jdn

... purveyor of funky beats and assorted electric treats ...

Ableton Live, The Machinedrum and The Monomachine: Midi Sync Notes

Posted on | June 6, 2010 | 9 Comments

Recent­ly I’ve been (going crazy) get­ting the tim­ing tight between Able­ton and two out­board sequencers — the Elek­tron Mono­ma­chine and Machine­drum.  On their own, these sil­ver box­es have amaz­ing­ly tight tim­ing. They can sync to each oth­er to cre­ate a great live set­up.

Add a com­put­er DAW into the loop, and you intro­duce jit­ter, laten­cy, and gen­er­al zani­ness to the equa­tion.  And it’s not triv­ial — this is obvi­ous­ly-miss­ing-the-down­beat, shoes-in-a-dry­er kind of bad.  I test­ed the jit­ter / laten­cy by ear, as well as by record­ing audio clips and mea­sur­ing the mil­lisec­ond off­sets from the expect­ed hit times.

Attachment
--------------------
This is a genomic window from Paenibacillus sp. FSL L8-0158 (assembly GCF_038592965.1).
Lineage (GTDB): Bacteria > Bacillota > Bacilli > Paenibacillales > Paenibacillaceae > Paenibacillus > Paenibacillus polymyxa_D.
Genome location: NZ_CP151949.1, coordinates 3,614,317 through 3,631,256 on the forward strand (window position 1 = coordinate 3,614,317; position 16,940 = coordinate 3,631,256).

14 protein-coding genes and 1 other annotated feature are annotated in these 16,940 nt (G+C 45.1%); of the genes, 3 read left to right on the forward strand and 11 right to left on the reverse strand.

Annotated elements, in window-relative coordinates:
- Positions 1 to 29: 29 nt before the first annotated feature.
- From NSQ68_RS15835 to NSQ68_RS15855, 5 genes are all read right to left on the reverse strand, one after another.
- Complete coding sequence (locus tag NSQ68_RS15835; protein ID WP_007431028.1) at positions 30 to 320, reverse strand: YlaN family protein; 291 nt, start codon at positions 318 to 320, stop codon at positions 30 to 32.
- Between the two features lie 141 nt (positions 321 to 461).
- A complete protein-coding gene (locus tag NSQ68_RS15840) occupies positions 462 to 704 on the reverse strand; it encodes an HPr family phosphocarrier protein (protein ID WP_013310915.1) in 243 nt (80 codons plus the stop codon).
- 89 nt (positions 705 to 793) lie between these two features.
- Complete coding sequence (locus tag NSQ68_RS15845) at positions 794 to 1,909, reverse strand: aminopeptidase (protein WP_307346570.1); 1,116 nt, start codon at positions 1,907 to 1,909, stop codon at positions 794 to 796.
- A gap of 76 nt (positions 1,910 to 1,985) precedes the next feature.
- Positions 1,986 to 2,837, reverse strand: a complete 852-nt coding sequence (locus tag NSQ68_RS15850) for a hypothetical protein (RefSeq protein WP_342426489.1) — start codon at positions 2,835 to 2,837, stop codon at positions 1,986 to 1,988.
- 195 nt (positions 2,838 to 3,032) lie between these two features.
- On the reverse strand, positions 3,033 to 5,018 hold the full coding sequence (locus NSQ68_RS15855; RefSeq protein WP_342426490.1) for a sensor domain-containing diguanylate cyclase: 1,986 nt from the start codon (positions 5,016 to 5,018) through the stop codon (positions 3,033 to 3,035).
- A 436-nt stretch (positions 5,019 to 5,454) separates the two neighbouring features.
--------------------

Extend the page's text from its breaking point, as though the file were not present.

I don’t think this is fun­da­men­tal­ly a slow com­put­er / poor set­up issue either — I’m run­ning a good inter­face, using a tiny 32 sam­ple audio buffer. The rest of the set­up is an i7 Intel Mac run­ning OS X 10.6.3, Able­ton Live 8.1.3, Emag­ic Uni­tor 8 midi inter­face and an Elek­tron TM-1 Tur­bo­Mi­di inter­face for the Machine­drum.

Below is a jour­nal of what’s work­ing, what isn’t, and my the­o­ries on why… Read more

How To: Algorithmic Music with Ruby, Reaktor, and OSC

Posted on | November 20, 2009 | 2 Comments

The basic idea is to use a sim­ple OSC library avail­able for Ruby to code inter­est­ing music, and have Native Instru­ments’ Reak­tor serve as the sound engine. Tadayoshi Fun­a­ba has an excel­lent site includ­ing all sorts of inter­est­ing Ruby mod­ules.  I grabbed the osc.rb mod­ule and had fun with it.

I’m giv­ing a brief pre­sen­ta­tion at the Bay Area Com­put­er Music Tech­nol­o­gy Group (BAr­C­MuT) meet-up tomor­row, un-offi­cial­ly as part of Ruby­Conf 2009 here in San Fran­cis­co.

Here’s a link with down­loads and code from my talk.  It should be all you need to get start­ed, if you have a sys­tem capa­ble of run­ning Ruby, and a copy of Reak­tor 5+ (this should work with the demo ver­sion too).